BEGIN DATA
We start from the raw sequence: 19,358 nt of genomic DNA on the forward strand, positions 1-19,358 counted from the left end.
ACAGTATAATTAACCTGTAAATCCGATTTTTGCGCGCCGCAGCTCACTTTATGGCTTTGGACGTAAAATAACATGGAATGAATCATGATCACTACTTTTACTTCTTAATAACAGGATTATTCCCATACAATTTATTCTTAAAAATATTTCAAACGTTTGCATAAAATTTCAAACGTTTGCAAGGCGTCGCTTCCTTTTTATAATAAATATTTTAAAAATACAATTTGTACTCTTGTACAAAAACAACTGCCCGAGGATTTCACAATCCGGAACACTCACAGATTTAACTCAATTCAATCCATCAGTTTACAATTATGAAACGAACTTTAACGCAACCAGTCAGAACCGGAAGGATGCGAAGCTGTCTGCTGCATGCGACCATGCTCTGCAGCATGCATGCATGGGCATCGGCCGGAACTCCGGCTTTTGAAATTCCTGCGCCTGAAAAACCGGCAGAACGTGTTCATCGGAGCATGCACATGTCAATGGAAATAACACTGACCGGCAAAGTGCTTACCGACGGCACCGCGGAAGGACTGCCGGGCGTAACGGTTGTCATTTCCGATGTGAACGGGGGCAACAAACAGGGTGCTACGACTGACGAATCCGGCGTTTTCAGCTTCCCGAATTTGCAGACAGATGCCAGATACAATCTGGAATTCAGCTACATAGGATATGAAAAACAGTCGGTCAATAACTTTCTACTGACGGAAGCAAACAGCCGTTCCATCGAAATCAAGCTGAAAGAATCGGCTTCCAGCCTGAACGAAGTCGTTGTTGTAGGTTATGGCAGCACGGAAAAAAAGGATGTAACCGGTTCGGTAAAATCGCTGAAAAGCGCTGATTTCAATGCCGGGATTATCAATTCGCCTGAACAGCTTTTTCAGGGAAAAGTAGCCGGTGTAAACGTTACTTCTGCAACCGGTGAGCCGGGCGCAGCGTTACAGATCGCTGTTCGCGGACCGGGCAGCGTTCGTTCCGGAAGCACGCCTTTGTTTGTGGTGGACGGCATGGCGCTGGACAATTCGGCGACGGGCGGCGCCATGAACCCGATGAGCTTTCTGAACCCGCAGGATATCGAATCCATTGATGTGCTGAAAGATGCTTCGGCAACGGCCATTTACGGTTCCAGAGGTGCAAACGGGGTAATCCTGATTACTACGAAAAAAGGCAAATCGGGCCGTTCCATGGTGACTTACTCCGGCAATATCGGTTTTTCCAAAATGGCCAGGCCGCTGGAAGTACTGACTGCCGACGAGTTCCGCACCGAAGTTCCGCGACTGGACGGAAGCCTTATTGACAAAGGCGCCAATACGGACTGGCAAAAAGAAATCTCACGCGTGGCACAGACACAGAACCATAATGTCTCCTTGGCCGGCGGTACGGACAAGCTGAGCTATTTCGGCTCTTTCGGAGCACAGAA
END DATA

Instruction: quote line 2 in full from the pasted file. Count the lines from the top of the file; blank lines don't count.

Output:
ACAGTATAATTAACCTGTAAATCCGATTTTTGCGCGCCGCAGCTCACTTTATGGCTTTGGACGTAAAATAACATGGAATGAATCATGATCACTACTTTTACTTCTTAATAACAGGATTATTCCCATACAATTTATTCTTAAAAATATTTCAAACGTTTGCATAAAATTTCAAACGTTTGCAAGGCGTCGCTTCCTTTTTATAATAAATATTTTAAAAATACAATTTGTACTCTTGTACAAAAACAACTGCCCGAGGATTTCACAATCCGGAACACTCACAGATTTAACTCAATTCAATCCATCAGTTTACAATTATGAAACGAACTTTAACGCAACCAGTCAGAACCGGAAGGATGCGAAGCTGTCTGCTGCATGCGACCATGCTCTGCAGCATGCATGCATGGGCATCGGCCGGAACTCCGGCTTTTGAAATTCCTGCGCCTGAAAAACCGGCAGAACGTGTTCATCGGAGCATGCACATGTCAATGGAAATAACACTGACCGGCAAAGTGCTTACCGACGGCACCGCGGAAGGACTGCCGGGCGTAACGGTTGTCATTTCCGATGTGAACGGGGGCAACAAACAGGGTGCTACGACTGACGAATCCGGCGTTTTCAGCTTCCCGAATTTGCAGACAGATGCCAGATACAATCTGGAATTCAGCTACATAGGATATGAAAAACAGTCGGTCAATAACTTTCTACTGACGGAAGCAAACAGCCGTTCCATCGAAATCAAGCTGAAAGAATCGGCTTCCAGCCTGAACGAAGTCGTTGTTGTAGGTTATGGCAGCACGGAAAAAAAGGATGTAACCGGTTCGGTAAAATCGCTGAAAAGCGCTGATTTCAATGCCGGGATTATCAATTCGCCTGAACAGCTTTTTCAGGGAAAAGTAGCCGGTGTAAACGTTACTTCTGCAACCGGTGAGCCGGGCGCAGCGTTACAGATCGCTGTTCGCGGACCGGGCAGCGTTCGTTCCGGAAGCACGCCTTTGTTTGTGGTGGACGGCATGGCGCTGGACAATTCGGCGACGGGCGGCGCCATGAACCCGATGAGCTTTCTGAACCCGCAGGATATCGAATCCATTGATGTGCTGAAAGATGCTTCGGCAACGGCCATTTACGGTTCCAGAGGTGCAAACGGGGTAATCCTGATTACTACGAAAAAAGGCAAATCGGGCCGTTCCATGGTGACTTACTCCGGCAATATCGGTTTTTCCAAAATGGCCAGGCCGCTGGAAGTACTGACTGCCGACGAGTTCCGCACCGAAGTTCCGCGACTGGACGGAAGCCTTATTGACAAAGGCGCCAATACGGACTGGCAAAAAGAAATCTCACGCGTGGCACAGACACAGAACCATAATGTCTCCTTGGCCGGCGGTACGGACAAGCTGAGCTATTTCGGCTCTTTCGGAGCACAGAA